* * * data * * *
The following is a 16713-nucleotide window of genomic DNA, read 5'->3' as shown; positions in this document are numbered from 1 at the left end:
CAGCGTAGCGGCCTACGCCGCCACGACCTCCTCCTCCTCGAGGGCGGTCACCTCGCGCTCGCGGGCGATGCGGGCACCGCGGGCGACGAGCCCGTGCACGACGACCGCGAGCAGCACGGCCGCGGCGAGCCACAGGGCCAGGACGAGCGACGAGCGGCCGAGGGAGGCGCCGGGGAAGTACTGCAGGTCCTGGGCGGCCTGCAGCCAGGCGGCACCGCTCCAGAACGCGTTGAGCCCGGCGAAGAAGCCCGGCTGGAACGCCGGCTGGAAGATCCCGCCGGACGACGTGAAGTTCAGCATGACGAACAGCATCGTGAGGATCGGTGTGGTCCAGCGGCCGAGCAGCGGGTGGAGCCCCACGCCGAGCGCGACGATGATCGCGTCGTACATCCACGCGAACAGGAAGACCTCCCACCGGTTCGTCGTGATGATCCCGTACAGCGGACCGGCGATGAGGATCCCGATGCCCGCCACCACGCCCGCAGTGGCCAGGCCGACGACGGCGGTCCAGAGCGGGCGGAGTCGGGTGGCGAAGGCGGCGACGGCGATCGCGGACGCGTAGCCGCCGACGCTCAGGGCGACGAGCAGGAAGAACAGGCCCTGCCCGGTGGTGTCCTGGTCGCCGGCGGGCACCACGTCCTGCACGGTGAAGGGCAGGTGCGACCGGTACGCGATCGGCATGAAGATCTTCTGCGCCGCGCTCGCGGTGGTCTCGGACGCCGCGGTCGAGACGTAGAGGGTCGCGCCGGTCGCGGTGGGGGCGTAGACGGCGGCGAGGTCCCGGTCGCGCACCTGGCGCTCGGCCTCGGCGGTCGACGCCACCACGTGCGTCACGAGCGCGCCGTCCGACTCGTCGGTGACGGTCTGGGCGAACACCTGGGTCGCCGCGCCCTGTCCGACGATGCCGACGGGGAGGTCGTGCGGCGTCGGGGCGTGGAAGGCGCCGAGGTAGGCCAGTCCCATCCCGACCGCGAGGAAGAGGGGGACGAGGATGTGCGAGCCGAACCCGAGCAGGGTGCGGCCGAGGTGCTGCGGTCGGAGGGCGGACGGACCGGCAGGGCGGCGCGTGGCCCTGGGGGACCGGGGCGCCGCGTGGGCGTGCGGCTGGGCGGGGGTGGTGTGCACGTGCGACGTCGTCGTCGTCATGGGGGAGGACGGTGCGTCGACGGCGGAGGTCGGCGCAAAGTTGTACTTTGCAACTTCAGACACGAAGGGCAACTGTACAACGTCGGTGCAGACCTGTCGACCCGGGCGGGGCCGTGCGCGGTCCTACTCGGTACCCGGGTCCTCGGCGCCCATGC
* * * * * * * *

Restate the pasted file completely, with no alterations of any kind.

The following is a 16713-nucleotide window of genomic DNA, read 5'->3' as shown; positions in this document are numbered from 1 at the left end:
CAGCGTAGCGGCCTACGCCGCCACGACCTCCTCCTCCTCGAGGGCGGTCACCTCGCGCTCGCGGGCGATGCGGGCACCGCGGGCGACGAGCCCGTGCACGACGACCGCGAGCAGCACGGCCGCGGCGAGCCACAGGGCCAGGACGAGCGACGAGCGGCCGAGGGAGGCGCCGGGGAAGTACTGCAGGTCCTGGGCGGCCTGCAGCCAGGCGGCACCGCTCCAGAACGCGTTGAGCCCGGCGAAGAAGCCCGGCTGGAACGCCGGCTGGAAGATCCCGCCGGACGACGTGAAGTTCAGCATGACGAACAGCATCGTGAGGATCGGTGTGGTCCAGCGGCCGAGCAGCGGGTGGAGCCCCACGCCGAGCGCGACGATGATCGCGTCGTACATCCACGCGAACAGGAAGACCTCCCACCGGTTCGTCGTGATGATCCCGTACAGCGGACCGGCGATGAGGATCCCGATGCCCGCCACCACGCCCGCAGTGGCCAGGCCGACGACGGCGGTCCAGAGCGGGCGGAGTCGGGTGGCGAAGGCGGCGACGGCGATCGCGGACGCGTAGCCGCCGACGCTCAGGGCGACGAGCAGGAAGAACAGGCCCTGCCCGGTGGTGTCCTGGTCGCCGGCGGGCACCACGTCCTGCACGGTGAAGGGCAGGTGCGACCGGTACGCGATCGGCATGAAGATCTTCTGCGCCGCGCTCGCGGTGGTCTCGGACGCCGCGGTCGAGACGTAGAGGGTCGCGCCGGTCGCGGTGGGGGCGTAGACGGCGGCGAGGTCCCGGTCGCGCACCTGGCGCTCGGCCTCGGCGGTCGACGCCACCACGTGCGTCACGAGCGCGCCGTCCGACTCGTCGGTGACGGTCTGGGCGAACACCTGGGTCGCCGCGCCCTGTCCGACGATGCCGACGGGGAGGTCGTGCGGCGTCGGGGCGTGGAAGGCGCCGAGGTAGGCCAGTCCCATCCCGACCGCGAGGAAGAGGGGGACGAGGATGTGCGAGCCGAACCCGAGCAGGGTGCGGCCGAGGTGCTGCGGTCGGAGGGCGGACGGACCGGCAGGGCGGCGCGTGGCCCTGGGGGACCGGGGCGCCGCGTGGGCGTGCGGCTGGGCGGGGGTGGTGTGCACGTGCGACGTCGTCGTCGTCATGGGGGAGGACGGTGCGTCGACGGCGGAGGTCGGCGCAAAGTTGTACTTTGCAACTTCAGACACGAAGGGCAACTGTACAACGTCGGTGCAGACCTGTCGACCCGGGCGGGGCCGTGCGCGGTCCTACTCGGTACCCGGGTCCTCGGCGCCCATGC